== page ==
Updated: Some other African presidential election developments

In Sudan, BBC reports that former Prime Minister Sadiq al-Mahdi is entering the April race for President against Bashir.  Al-Mahdi promises action on Darfur.  This should be interesting.  BBC’s take is that this raises prospects for the legitimacy of the election (in which the SPLA chose not to offer its strongest challenge).  Maybe.  It might also raise the stakes for Bashir–is he willing to lose an election and leave office based on how the votes are actually cast?  While under ICC indictment?

Across the continent, perhaps the West’s and America’s very favorite African president has–wait for it–announced that she is running for a second 6 year term in next year’s election despite having pledged originally that she would only serve one term.

Good business for Johnson-Sirleaf’s American lobbyists and consultants anyway–hope it is good for Liberia.  Perhaps this is a positive development from a gender equality angle anyway:  maybe women are just as inclined to hang on to power, and just as disinclined to leave the presidency as men.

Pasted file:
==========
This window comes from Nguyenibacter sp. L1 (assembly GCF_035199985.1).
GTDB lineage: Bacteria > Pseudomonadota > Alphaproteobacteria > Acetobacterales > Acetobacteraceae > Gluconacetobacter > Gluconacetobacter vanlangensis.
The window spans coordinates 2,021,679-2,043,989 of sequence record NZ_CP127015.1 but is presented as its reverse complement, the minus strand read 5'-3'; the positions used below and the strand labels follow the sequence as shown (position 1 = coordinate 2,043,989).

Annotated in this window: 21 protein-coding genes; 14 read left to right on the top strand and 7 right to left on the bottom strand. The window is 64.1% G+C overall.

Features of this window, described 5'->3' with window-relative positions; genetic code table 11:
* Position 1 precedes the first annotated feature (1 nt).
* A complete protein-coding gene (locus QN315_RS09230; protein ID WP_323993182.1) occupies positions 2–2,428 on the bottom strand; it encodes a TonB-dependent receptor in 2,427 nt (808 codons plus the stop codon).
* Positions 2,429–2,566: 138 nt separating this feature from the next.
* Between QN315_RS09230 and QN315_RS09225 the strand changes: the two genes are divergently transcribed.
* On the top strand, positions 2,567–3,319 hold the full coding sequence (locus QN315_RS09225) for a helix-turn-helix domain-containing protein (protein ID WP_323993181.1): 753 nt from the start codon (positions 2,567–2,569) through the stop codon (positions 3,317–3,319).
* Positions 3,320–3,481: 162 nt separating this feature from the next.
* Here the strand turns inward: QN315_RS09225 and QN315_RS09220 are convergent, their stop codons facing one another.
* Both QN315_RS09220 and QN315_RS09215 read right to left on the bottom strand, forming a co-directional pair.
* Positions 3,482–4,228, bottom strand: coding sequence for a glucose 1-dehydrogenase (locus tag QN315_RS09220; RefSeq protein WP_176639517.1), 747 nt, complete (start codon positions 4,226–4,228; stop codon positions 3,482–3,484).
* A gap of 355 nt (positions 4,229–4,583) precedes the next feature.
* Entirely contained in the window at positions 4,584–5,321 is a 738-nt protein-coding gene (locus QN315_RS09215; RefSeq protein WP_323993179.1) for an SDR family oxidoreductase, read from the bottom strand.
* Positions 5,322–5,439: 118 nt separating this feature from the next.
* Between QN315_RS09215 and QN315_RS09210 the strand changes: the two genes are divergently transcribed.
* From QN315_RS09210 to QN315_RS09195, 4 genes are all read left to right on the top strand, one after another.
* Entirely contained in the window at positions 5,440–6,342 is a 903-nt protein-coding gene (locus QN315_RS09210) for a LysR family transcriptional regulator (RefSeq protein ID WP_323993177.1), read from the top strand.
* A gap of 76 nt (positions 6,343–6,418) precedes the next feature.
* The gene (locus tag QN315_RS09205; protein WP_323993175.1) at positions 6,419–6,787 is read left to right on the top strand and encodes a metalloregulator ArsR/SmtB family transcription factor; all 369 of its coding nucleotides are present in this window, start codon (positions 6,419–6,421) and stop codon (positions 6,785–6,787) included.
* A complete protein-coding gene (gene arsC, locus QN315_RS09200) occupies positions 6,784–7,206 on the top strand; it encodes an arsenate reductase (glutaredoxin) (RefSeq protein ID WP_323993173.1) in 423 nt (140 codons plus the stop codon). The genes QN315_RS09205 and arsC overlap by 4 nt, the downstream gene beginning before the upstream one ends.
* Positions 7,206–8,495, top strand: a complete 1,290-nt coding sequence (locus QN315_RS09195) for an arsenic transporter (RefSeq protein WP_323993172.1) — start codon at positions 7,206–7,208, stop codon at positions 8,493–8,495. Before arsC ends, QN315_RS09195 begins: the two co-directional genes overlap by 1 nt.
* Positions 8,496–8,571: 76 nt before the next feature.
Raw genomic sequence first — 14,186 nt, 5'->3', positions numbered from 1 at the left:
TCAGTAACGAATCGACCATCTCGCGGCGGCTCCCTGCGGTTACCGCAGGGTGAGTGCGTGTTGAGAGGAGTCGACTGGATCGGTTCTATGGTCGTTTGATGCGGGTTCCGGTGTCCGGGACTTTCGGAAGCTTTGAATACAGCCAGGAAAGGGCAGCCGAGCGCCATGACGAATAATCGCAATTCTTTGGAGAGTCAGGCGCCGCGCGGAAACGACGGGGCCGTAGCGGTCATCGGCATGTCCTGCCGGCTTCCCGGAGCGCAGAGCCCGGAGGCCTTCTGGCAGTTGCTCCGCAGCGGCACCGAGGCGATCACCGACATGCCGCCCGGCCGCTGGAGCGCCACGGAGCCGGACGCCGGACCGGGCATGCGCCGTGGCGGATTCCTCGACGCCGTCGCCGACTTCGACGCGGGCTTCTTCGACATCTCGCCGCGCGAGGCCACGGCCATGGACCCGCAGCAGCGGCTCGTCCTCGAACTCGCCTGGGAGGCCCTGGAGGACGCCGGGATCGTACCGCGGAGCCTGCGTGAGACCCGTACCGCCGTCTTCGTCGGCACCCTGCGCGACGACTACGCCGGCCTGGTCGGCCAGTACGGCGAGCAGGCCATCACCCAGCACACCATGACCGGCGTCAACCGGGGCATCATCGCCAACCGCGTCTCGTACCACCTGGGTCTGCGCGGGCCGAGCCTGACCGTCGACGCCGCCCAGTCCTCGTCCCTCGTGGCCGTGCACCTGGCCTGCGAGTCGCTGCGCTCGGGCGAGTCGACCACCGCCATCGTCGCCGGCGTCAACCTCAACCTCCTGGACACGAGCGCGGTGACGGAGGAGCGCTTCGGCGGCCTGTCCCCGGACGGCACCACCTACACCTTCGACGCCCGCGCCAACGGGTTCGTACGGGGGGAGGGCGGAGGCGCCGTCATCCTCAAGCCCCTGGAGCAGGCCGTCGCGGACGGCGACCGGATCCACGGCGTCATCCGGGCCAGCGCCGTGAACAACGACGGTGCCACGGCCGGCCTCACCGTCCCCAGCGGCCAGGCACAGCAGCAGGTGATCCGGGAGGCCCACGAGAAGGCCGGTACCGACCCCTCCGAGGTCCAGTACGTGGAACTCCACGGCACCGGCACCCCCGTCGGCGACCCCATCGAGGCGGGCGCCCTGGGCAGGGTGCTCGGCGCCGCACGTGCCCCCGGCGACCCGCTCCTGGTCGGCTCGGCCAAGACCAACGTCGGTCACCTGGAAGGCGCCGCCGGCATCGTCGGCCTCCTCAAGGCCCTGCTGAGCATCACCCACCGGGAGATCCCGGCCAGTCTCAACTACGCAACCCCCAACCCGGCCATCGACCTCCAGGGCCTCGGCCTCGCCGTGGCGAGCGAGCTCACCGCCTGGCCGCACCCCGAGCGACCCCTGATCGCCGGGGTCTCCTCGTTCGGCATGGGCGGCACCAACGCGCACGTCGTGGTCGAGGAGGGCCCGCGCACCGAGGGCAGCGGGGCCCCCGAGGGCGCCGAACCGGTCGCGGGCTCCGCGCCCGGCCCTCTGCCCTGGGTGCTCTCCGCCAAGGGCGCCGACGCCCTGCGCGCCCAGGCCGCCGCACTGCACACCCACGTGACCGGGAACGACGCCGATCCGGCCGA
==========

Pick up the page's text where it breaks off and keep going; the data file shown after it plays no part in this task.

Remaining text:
When Liberian President Ellen Johnson-Sirleaf was running for office, she boldly told this programme that once elected into office, she would only serve one six year term.

But a week in politics is a long time and 5 years is an eternity.

Yesterday, president Johnson-Sirleaf made a major U-turn when she announced that she will seek a second six-year term in next year’s elections.

And The Economist reports that “worries about Ethiopia’s election, due in May, are growing” while noting that “most Western governments seem keen to downplay Mr. Mele’s human-rights record, hoping his re-election will keep his country stable.”

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